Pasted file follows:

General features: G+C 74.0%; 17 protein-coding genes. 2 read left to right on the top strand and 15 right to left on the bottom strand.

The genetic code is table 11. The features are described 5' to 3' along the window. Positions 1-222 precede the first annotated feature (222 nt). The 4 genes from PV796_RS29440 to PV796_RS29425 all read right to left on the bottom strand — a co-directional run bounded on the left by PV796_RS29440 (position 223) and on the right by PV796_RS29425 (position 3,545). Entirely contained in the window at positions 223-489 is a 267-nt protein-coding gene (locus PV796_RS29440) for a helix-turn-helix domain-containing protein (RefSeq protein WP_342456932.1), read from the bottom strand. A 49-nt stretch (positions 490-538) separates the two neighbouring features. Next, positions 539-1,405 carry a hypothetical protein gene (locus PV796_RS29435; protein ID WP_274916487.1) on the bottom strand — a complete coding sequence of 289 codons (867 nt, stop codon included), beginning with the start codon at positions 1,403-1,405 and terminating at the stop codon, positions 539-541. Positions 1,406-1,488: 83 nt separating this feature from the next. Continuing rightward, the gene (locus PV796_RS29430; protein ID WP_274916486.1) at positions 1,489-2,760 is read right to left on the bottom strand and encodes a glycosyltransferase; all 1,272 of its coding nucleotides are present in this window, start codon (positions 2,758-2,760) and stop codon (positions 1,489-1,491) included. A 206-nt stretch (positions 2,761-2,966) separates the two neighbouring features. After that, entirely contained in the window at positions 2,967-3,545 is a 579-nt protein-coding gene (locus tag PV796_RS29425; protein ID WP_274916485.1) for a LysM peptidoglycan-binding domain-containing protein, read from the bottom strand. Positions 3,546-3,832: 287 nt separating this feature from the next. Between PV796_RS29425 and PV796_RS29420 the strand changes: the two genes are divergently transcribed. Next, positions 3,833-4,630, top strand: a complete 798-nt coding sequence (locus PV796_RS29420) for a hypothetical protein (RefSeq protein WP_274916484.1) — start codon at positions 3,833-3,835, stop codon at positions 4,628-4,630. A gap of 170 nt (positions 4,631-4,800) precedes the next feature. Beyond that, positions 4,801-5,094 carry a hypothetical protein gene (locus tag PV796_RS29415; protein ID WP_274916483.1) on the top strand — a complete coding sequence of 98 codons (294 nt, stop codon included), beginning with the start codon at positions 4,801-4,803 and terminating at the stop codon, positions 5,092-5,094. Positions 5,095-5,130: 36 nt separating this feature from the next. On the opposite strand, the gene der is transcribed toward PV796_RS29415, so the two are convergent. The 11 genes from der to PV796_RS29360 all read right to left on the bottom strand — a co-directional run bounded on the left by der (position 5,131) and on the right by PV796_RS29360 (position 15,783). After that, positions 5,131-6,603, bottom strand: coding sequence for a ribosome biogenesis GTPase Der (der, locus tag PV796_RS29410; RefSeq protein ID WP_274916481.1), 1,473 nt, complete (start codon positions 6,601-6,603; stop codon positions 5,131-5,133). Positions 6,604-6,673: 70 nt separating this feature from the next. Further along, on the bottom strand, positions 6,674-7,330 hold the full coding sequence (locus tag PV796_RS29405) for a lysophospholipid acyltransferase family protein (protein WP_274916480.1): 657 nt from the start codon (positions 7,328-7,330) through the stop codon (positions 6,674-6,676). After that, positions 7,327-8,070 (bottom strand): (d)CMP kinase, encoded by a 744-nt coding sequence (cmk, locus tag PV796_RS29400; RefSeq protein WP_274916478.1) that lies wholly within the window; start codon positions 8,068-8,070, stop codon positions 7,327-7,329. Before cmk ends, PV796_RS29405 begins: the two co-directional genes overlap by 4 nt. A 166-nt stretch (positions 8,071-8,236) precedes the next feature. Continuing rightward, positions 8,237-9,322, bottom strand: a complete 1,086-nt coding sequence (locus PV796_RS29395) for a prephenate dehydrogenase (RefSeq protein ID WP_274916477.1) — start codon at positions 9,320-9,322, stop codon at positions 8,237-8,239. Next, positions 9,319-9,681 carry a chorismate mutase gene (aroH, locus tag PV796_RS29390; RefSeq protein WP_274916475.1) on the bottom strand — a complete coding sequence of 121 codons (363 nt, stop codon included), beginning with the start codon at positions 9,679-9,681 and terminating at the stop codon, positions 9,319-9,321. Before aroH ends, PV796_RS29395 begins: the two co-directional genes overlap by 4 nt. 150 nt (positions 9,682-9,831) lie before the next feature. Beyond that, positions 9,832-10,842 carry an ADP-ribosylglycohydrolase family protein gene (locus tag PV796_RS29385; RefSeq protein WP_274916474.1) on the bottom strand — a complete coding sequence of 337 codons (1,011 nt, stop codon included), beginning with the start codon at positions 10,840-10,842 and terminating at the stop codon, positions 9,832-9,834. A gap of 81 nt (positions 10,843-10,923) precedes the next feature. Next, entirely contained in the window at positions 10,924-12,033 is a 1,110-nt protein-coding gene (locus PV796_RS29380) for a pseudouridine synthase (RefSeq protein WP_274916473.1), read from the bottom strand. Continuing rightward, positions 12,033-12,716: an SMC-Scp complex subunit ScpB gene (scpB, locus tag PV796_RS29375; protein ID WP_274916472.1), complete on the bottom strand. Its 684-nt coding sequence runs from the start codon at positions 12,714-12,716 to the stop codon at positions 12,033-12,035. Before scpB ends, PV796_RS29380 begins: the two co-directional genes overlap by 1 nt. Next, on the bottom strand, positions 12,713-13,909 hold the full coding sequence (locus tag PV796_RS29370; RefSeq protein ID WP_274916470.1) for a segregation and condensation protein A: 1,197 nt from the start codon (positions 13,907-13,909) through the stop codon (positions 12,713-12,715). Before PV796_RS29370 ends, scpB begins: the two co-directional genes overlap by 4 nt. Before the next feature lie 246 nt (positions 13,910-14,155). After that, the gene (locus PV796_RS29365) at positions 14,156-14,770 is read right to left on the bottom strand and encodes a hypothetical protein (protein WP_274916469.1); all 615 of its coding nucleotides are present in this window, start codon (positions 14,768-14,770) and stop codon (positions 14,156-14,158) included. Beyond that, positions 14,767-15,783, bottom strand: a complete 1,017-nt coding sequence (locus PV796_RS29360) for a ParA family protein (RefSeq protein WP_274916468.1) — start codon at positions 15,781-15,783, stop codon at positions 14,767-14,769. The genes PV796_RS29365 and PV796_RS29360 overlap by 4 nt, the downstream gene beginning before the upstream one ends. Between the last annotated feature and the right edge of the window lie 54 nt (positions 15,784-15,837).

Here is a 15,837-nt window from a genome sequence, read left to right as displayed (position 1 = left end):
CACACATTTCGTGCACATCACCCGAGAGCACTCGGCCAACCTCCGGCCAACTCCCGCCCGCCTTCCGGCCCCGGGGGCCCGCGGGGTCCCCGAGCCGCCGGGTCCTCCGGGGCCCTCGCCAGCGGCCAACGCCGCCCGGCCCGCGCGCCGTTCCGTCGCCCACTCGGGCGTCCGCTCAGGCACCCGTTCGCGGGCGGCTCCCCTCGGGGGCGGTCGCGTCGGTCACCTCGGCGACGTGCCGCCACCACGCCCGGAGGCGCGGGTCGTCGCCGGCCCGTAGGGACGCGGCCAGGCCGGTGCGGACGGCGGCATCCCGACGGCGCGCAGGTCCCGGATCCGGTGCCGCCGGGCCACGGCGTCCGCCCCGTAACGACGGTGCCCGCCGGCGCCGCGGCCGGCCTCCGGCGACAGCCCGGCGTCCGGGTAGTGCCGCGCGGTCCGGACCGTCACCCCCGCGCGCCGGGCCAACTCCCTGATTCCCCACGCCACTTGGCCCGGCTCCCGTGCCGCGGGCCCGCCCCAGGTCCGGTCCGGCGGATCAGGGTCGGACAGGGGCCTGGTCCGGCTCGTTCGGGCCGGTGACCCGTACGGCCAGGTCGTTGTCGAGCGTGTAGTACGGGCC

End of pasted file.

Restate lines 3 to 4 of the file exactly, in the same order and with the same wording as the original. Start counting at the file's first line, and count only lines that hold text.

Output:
Here is a 15,837-nt window from a genome sequence, read left to right as displayed (position 1 = left end):
CACACATTTCGTGCACATCACCCGAGAGCACTCGGCCAACCTCCGGCCAACTCCCGCCCGCCTTCCGGCCCCGGGGGCCCGCGGGGTCCCCGAGCCGCCGGGTCCTCCGGGGCCCTCGCCAGCGGCCAACGCCGCCCGGCCCGCGCGCCGTTCCGTCGCCCACTCGGGCGTCCGCTCAGGCACCCGTTCGCGGGCGGCTCCCCTCGGGGGCGGTCGCGTCGGTCACCTCGGCGACGTGCCGCCACCACGCCCGGAGGCGCGGGTCGTCGCCGGCCCGTAGGGACGCGGCCAGGCCGGTGCGGACGGCGGCATCCCGACGGCGCGCAGGTCCCGGATCCGGTGCCGCCGGGCCACGGCGTCCGCCCCGTAACGACGGTGCCCGCCGGCGCCGCGGCCGGCCTCCGGCGACAGCCCGGCGTCCGGGTAGTGCCGCGCGGTCCGGACCGTCACCCCCGCGCGCCGGGCCAACTCCCTGATTCCCCACGCCACTTGGCCCGGCTCCCGTGCCGCGGGCCCGCCCCAGGTCCGGTCCGGCGGATCAGGGTCGGACAGGGGCCTGGTCCGGCTCGTTCGGGCCGGTGACCCGTACGGCCAGGTCGTTGTCGAGCGTGTAGTACGGGCC